Monday, November 20, 2023

T.E.D. Klein’s list of “The 13 Most Terrifying Horror Stories”

Forty years ago, in two issues of Rod Serling’s Twilight Zone Magazine dated May-June and July-August 1983, editor T.E.D. Klein published a series of ten lists under the overall title “The Fantasy Five-Foot Bookshelf.” The lists were by “three unusually erudite scholars (with unusually strong opinions),” including Thomas M. Disch (two lists), R. S. Hadji (four lists), Karl Edward Wagner (three lists), plus one by T.E.D. Klein.

Klein, Hadji and Disch played the game seriously, while Wagner took a more oblique approach, listing real rarities of dubious quality that quickly brought an often undeserved cachet for the Wagner-listed titles on the rare book market. This trend has only worsened over the years, and as they have been reprinted (often ignoring their still-in-copyright status), they have been over-promoted with nonsensical claims of being lost masterpieces. 

Thus the three “Wagner lists” have a disproportionate reputation over that of the other lists. Here I’d like to remedy that, and in a series of four posts, consider the ten lists by each of the four authors. 

First, I’d like to discuss the single list by editor T.E.D. Klein, “The 13 Most Terrifying Horror Stories.” Klein starts with four undisputed classics:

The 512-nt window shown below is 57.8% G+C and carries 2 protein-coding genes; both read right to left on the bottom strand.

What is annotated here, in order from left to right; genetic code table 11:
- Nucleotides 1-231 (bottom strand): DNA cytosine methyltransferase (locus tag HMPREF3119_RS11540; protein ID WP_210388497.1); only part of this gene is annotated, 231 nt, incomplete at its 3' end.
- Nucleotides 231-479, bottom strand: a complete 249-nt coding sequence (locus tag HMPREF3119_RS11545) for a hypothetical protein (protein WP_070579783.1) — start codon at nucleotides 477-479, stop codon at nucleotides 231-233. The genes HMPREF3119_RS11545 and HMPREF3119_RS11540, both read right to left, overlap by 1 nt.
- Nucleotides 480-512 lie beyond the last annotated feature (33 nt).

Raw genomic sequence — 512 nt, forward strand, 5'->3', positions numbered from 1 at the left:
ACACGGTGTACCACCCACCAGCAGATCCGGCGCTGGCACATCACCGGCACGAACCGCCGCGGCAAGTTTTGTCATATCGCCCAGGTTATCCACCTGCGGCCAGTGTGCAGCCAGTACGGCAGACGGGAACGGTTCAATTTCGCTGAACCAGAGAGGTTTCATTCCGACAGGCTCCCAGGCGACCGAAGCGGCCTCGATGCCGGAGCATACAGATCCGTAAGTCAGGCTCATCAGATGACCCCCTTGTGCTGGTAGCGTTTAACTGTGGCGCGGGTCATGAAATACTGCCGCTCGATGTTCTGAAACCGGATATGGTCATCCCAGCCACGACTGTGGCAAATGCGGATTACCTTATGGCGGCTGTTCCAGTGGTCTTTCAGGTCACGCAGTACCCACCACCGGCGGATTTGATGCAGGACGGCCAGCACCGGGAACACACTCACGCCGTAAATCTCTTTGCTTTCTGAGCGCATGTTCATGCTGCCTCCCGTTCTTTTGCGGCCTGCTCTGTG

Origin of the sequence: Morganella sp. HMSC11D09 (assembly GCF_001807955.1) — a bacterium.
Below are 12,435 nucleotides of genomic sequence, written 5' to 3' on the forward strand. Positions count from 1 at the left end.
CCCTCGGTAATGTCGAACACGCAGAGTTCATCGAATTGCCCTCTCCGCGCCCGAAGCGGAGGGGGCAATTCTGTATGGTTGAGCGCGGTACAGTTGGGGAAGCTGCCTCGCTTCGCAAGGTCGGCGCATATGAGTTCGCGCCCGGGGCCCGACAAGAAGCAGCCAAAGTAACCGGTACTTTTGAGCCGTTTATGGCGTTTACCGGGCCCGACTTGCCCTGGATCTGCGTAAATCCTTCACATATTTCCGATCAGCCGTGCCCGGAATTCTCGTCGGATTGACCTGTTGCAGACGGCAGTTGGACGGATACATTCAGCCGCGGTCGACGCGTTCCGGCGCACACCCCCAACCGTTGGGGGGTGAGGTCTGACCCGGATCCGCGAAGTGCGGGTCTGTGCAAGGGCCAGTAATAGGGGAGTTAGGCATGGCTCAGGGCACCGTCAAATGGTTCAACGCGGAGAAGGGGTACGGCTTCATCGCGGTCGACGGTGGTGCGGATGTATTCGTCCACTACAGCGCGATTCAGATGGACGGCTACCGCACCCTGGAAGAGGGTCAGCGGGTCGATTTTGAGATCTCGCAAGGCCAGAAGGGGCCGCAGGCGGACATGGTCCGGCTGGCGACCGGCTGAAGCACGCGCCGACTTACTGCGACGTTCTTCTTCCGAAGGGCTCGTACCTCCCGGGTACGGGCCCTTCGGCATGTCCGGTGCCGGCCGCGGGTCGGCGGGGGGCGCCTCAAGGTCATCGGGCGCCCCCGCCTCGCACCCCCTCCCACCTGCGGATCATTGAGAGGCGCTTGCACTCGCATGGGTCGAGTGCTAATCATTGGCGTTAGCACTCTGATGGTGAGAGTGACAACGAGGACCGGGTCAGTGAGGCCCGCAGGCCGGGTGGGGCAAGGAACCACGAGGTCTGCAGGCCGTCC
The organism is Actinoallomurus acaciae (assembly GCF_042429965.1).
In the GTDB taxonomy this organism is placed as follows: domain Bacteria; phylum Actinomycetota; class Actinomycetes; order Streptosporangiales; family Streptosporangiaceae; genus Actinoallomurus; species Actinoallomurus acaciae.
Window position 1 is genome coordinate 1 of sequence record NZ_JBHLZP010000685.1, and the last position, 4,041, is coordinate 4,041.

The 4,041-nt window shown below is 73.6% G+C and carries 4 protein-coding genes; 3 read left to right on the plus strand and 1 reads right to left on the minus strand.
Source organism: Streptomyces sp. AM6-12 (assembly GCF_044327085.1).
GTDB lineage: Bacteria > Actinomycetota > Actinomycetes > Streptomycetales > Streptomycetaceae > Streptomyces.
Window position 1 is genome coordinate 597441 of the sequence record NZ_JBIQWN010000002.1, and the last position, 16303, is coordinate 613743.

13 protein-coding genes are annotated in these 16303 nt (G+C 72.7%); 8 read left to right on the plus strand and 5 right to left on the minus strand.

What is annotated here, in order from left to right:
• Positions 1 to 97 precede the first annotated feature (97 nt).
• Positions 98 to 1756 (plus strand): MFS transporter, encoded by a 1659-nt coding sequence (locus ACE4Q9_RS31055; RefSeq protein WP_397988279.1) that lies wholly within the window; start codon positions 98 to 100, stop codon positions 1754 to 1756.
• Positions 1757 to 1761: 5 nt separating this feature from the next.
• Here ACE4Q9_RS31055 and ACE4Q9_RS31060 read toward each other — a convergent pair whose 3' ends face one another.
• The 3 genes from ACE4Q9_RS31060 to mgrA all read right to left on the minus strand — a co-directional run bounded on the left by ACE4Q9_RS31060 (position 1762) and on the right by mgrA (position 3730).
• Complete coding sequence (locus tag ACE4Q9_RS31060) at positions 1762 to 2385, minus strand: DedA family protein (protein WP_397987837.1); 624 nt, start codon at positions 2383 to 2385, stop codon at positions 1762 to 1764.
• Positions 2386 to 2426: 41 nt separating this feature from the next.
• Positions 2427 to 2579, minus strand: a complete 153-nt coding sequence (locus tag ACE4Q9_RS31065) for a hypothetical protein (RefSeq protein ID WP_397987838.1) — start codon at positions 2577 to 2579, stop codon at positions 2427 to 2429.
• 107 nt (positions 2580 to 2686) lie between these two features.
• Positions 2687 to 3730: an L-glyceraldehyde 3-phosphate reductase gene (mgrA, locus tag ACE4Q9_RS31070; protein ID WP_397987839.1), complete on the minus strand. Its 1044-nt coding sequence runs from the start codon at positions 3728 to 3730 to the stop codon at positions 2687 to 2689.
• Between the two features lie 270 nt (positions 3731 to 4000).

1. “Casting the Runes” (1911) by M.R. James
2. “The Novel of the Black Seal” (1895) by Arthur Machen
3. “The Willows” (1907) by Algernon Blackwood
4. “The Dunwich Horror” (1929) by H.P. Lovecraft

A number of Klein’s other selections are lesser-known stories, but often by well-known writers:

5. “Bird of Prey” (1941) by John Collier
6. “Who Goes There?” (1938) by “Don A. Stuart” (John W. Campbell)—
     this story is better-known as the basis for John Carpenter’s film
     The Thing (1982).
10. “First Anniversary” (1960) by Richard Matheson
11. “The Autopsy” (1980) by Michael Shea
12. “The Trick” (1980) by Ramsey Campbell

Klein’s final selection is, as he says, “natural rather than supernatural horror.” It’s a fine tale, but (to me, though it has been some decades since I read it) one more of suspense than of horror:

13. “To Build a Fire” (1908) by Jack London

Three stories are rather more obscure:

7. “They Bite” (1943) by Anthony Boucher